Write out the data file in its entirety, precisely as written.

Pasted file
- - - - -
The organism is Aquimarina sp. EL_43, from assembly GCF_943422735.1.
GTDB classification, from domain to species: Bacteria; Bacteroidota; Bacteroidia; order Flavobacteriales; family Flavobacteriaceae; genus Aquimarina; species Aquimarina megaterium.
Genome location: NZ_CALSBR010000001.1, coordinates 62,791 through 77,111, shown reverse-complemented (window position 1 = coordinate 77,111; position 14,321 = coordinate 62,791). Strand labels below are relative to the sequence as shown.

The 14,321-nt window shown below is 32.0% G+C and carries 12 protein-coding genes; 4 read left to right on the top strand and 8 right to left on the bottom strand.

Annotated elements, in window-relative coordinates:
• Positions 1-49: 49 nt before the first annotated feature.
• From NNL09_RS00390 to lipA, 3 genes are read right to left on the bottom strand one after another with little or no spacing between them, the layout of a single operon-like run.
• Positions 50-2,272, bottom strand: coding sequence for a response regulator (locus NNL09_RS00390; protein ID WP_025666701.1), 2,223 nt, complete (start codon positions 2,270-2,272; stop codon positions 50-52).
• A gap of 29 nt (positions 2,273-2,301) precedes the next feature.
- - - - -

The organism is Aquimarina sp. EL_43, from assembly GCF_943422735.1.
GTDB classification, from domain to species: Bacteria; Bacteroidota; Bacteroidia; order Flavobacteriales; family Flavobacteriaceae; genus Aquimarina; species Aquimarina megaterium.
Genome location: NZ_CALSBR010000001.1, coordinates 62,791 through 77,111, shown reverse-complemented (window position 1 = coordinate 77,111; position 14,321 = coordinate 62,791). Strand labels below are relative to the sequence as shown.

The 14,321-nt window shown below is 32.0% G+C and carries 12 protein-coding genes; 4 read left to right on the top strand and 8 right to left on the bottom strand.

Annotated elements, in window-relative coordinates:
• Positions 1-49: 49 nt before the first annotated feature.
• From NNL09_RS00390 to lipA, 3 genes are read right to left on the bottom strand one after another with little or no spacing between them, the layout of a single operon-like run.
• Positions 50-2,272, bottom strand: coding sequence for a response regulator (locus NNL09_RS00390; protein ID WP_025666701.1), 2,223 nt, complete (start codon positions 2,270-2,272; stop codon positions 50-52).
• A gap of 29 nt (positions 2,273-2,301) precedes the next feature.